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My name is Dale.
It sort of sounds like the front and rear axle assemblies are not really totally matched. It could be different brand or tire size ( fronts to back) or problems with the posi-traction, if so equipped.
I would mark each tire with chalk with the vehicle on a flat concrete surface and then raise the front or back and see how much wind up is being loaded in the system.
You are right on to be concerned about this condition or symptom because it can really accelerate wear and or snap part of the drive train if you do not find out the cause.
Let me know what you find with the wind up and then we can go from there.
Have a Blessed Day,
This is a little hard to explain and I could be completely off base here, but if the front or rear total circumference of the tires is not exactly the same for what ever reason, when the Jeep is rolling down a paved road inXXXXXthe front or rear differential can get ahead or behind the other differential and create what I call a "wind up" situation that applies pressure between the two differentials. I have seen this more than once where you pick up the front or the back and the tires will spin a 1/4 to 1/2 turn to unload the pressure. Even if it is not inXXXXXbut you have posi-traction or limited slip differentials this can happen side to side as well.
I just think you need to mark the tires and check to see of the differentials are all running in sync with each other or whether one side or from front to back are loading up or winding up pressure when it is rolling.
It may not be your problem but it is easy to check before you get to deep into other internal problems that can cause this condition.
Thank you for doing the test. I just want to avoid going (researching) internally deeper until I knew for sure that it was not an external problem.
Did they move when you pick up one end or the other? From what you are saying the tires (the marks) at all 4 points stayed exactly where they were when the vehicle was sitting on the ground. If that is in fact so then I would say that the clutches in either the front or back (or both) of the posi-traction or limited slip are either glazed or worn. Sometimes this can be eliminated by changing the gear oil and adding a clutch de-glazer.
How many miles do you have on your Jeep Cherokee? What year is it, so I can go into the database and take a look at the set up?
Let me the details so I can look for you.
Sorry about the delay. There was a computer problem that would not let me access your file so I could not reply back. The drive shafts are usually indexed to keep them in balance. How do the the U-Joints themselves look? A bad U-Joint will generally clunk or make a popping sound. The indexing is done via the spines to line the crosses up so they are at 90 degrees from each other.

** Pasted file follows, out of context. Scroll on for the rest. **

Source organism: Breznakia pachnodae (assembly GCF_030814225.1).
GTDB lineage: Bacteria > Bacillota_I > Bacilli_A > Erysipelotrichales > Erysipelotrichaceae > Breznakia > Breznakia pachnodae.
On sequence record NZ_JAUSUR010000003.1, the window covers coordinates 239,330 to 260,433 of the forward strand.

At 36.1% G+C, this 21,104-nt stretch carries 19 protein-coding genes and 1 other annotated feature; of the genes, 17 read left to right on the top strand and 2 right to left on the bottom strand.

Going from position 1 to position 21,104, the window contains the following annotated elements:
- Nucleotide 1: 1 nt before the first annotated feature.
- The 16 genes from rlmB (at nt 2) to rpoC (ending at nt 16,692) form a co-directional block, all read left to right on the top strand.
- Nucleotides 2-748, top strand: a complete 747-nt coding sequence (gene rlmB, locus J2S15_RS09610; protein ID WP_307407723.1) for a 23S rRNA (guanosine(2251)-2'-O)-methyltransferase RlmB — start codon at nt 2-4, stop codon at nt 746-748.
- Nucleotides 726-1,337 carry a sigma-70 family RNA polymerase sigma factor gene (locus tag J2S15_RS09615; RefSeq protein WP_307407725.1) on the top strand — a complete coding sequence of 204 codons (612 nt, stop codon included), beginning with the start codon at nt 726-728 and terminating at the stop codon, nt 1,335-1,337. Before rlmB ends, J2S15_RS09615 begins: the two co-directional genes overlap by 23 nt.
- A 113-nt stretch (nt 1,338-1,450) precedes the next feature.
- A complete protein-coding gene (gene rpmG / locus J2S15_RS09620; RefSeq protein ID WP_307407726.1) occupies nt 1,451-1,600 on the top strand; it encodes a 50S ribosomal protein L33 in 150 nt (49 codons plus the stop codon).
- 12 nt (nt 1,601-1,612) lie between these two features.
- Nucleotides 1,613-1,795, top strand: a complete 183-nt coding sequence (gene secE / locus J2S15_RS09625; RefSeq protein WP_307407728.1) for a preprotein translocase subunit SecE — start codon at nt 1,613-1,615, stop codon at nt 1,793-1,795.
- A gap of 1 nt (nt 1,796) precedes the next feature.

I hope that helps you.
I found some information about your drive shafts. I think there may be a problem with the adjustments. Take a LOOK and see if this helps:
Jeep vehicles may come equipped with one of two different type front driveshafts. Type one has a conventional universal joint at the axle, but a double offset joint at the transfer case. Type two has a conventional universal joint at the axle and a double cardan joint at the transfer case.
Front driveshafts on 1984 vehicles use the type one universal joint only. Front driveshafts on 1985-98 vehicles use either type one or type two.
Type one driveshaft
Type two driveshaft
Before removing a driveshaft, always matchmark it at the U-joints so that it can be reassembled in the same manner
Removal of the front drive shaft U-joint strap bolts at the transfer case side
After removing the U-joint strap bolts and straps, hold onto the joint at the needle bearing caps so that they cannot fall apart
Matchmark the shaft ends, axle and transfer case.
Remove the U-joint strap bolts at the front axle yoke.
If equipped with a double offset U-joint, remove the double offset joint flange nuts at the transfer case.
If equipped with a double cardan U-joint, remove the double cardan joint flange nuts at the transfer case.
Installation is the reverse of removal. Install new strap bolts and tighten strap bolts to 14 ft. lbs. (19 Nm).
Two different driveshafts are used on these vehicles. With Command-Trac®, the driveshaft has welded yokes at each end. With Selec-Trac®, a welded yoke is used at the rear and a splined slip yoke is used at the front.
Two types of rear driveshafts used
Removal of the rear drive shaft U-joint strap bolts at the differential housing side
Carefully remove the drive shaft by lowering it from the vehicle
After removing the drive shaft, install a transmission plug into the tailshaft opening so that transmission fluid will not escape
Raise and support the vehicle on jackstands.
Place the transmission in N.
Matchmark the yokes and flanges.
On vehicles with Command-Trac®, the driveshaft may be removed by disconnecting it at the axle and sliding it from the front yoke, leaving the front yoke attached to the transfer case. If you do this, however, you MUST matchmark the driveshaft and front yoke BEFORE separation.
On vehicles with Selec-Trac®, disconnect the yokes from the axle and transfer case. Remove the driveshaft.
Installation is the reverse of removal. Install new strap bolts and tighten strap bolts to 170 inch lbs. (19 Nm).